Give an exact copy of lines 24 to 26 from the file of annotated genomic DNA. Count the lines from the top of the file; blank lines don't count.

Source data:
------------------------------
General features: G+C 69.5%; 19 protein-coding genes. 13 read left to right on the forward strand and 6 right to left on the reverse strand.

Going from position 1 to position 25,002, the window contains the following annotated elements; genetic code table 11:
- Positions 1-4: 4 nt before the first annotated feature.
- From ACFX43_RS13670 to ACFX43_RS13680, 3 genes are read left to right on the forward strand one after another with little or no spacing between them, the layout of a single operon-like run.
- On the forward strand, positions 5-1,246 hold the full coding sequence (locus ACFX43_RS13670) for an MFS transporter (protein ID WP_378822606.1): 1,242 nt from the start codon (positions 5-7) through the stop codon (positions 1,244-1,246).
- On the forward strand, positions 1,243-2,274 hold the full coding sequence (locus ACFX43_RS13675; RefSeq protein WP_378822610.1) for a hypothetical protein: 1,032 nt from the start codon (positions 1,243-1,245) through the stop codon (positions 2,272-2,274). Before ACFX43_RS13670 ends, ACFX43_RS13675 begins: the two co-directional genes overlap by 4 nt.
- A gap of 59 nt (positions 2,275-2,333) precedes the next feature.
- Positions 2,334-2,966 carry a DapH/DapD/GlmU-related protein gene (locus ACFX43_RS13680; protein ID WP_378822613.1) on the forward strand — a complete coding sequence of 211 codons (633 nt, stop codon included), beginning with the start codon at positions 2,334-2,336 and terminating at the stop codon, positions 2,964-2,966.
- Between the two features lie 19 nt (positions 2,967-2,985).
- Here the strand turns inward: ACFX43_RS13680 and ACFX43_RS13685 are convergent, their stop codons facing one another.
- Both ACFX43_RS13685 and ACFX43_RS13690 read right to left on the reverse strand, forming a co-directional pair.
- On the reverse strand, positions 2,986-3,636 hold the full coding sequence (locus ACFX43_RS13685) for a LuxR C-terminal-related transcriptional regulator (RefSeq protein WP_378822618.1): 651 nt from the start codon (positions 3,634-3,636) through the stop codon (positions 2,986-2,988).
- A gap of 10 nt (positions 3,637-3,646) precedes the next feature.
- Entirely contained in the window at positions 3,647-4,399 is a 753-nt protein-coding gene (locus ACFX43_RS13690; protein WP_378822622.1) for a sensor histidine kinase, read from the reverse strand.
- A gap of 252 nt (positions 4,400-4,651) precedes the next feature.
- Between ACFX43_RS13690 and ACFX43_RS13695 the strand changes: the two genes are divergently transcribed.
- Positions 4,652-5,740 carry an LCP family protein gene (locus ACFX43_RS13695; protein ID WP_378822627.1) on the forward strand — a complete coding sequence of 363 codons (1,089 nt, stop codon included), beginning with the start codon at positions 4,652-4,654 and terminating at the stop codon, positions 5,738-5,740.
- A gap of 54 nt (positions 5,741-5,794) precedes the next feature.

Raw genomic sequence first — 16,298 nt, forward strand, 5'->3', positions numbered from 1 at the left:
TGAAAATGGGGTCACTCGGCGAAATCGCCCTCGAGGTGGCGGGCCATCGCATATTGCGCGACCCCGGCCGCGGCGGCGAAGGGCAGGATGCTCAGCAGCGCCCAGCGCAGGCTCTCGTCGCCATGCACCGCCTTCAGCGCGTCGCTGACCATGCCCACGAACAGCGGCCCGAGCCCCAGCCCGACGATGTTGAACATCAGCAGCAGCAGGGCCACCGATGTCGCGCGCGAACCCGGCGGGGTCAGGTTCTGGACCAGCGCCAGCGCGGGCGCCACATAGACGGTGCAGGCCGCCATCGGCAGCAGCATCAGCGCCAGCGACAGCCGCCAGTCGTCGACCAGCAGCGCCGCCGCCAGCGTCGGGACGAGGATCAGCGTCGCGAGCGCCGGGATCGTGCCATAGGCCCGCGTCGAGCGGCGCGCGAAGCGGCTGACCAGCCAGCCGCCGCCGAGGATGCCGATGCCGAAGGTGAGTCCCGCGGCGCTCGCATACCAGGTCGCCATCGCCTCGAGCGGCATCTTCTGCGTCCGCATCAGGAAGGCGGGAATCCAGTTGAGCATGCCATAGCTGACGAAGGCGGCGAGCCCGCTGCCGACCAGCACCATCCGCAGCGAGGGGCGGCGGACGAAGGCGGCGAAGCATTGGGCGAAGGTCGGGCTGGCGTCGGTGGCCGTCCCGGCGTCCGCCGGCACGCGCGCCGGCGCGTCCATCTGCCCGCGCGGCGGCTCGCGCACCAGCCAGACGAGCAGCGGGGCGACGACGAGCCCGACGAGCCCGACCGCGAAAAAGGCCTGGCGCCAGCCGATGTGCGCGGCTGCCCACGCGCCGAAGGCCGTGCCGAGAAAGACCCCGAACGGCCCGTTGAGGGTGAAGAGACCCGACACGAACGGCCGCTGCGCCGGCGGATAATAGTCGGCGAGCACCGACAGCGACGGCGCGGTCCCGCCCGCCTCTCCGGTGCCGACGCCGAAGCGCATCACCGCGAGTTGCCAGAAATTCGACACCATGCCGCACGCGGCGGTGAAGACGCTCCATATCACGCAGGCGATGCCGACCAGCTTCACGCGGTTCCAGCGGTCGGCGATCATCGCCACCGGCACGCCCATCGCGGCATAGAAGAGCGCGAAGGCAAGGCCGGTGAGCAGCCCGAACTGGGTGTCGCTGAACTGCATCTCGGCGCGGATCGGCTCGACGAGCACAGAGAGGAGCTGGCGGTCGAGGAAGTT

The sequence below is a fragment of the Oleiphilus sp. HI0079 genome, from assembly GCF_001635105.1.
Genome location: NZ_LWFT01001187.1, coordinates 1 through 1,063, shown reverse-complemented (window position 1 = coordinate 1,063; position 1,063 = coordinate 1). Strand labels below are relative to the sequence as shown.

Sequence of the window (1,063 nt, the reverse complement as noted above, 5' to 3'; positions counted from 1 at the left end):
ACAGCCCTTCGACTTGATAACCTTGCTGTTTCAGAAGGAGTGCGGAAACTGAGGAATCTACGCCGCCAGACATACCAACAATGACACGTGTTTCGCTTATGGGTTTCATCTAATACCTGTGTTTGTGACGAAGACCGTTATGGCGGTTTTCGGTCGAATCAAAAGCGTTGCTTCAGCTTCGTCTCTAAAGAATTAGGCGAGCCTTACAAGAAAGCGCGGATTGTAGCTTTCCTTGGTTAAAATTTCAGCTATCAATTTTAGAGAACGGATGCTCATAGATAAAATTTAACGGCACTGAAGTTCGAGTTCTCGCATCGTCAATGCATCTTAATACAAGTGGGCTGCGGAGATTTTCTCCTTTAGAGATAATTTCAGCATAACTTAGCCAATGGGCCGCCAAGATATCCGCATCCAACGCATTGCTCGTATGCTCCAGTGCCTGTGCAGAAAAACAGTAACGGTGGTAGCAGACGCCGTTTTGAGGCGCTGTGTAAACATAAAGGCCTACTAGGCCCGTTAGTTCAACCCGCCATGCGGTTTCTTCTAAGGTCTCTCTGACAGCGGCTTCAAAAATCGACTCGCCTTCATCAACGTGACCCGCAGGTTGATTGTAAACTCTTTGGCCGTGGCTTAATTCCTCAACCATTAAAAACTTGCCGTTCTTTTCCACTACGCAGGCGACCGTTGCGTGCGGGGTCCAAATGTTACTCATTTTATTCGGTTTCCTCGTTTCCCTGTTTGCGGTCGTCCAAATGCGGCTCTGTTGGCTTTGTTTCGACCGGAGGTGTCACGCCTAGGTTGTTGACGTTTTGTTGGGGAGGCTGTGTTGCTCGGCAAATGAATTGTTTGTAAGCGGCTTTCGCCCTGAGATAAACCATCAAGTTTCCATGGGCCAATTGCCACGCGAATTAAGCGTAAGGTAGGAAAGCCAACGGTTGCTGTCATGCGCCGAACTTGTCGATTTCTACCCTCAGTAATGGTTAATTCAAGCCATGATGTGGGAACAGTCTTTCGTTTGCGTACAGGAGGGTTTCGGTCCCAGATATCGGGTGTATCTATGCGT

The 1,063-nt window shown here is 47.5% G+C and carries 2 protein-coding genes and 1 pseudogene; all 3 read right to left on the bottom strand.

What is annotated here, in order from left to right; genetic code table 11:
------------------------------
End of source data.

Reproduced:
ACAGCCCTTCGACTTGATAACCTTGCTGTTTCAGAAGGAGTGCGGAAACTGAGGAATCTACGCCGCCAGACATACCAACAATGACACGTGTTTCGCTTATGGGTTTCATCTAATACCTGTGTTTGTGACGAAGACCGTTATGGCGGTTTTCGGTCGAATCAAAAGCGTTGCTTCAGCTTCGTCTCTAAAGAATTAGGCGAGCCTTACAAGAAAGCGCGGATTGTAGCTTTCCTTGGTTAAAATTTCAGCTATCAATTTTAGAGAACGGATGCTCATAGATAAAATTTAACGGCACTGAAGTTCGAGTTCTCGCATCGTCAATGCATCTTAATACAAGTGGGCTGCGGAGATTTTCTCCTTTAGAGATAATTTCAGCATAACTTAGCCAATGGGCCGCCAAGATATCCGCATCCAACGCATTGCTCGTATGCTCCAGTGCCTGTGCAGAAAAACAGTAACGGTGGTAGCAGACGCCGTTTTGAGGCGCTGTGTAAACATAAAGGCCTACTAGGCCCGTTAGTTCAACCCGCCATGCGGTTTCTTCTAAGGTCTCTCTGACAGCGGCTTCAAAAATCGACTCGCCTTCATCAACGTGACCCGCAGGTTGATTGTAAACTCTTTGGCCGTGGCTTAATTCCTCAACCATTAAAAACTTGCCGTTCTTTTCCACTACGCAGGCGACCGTTGCGTGCGGGGTCCAAATGTTACTCATTTTATTCGGTTTCCTCGTTTCCCTGTTTGCGGTCGTCCAAATGCGGCTCTGTTGGCTTTGTTTCGACCGGAGGTGTCACGCCTAGGTTGTTGACGTTTTGTTGGGGAGGCTGTGTTGCTCGGCAAATGAATTGTTTGTAAGCGGCTTTCGCCCTGAGATAAACCATCAAGTTTCCATGGGCCAATTGCCACGCGAATTAAGCGTAAGGTAGGAAAGCCAACGGTTGCTGTCATGCGCCGAACTTGTCGATTTCTACCCTCAGTAATGGTTAATTCAAGCCATGATGTGGGAACAGTCTTTCGTTTGCGTACAGGAGGGTTTCGGTCCCAGATATCGGGTGTATCTATGCGT

The 1,063-nt window shown here is 47.5% G+C and carries 2 protein-coding genes and 1 pseudogene; all 3 read right to left on the bottom strand.

What is annotated here, in order from left to right; genetic code table 11: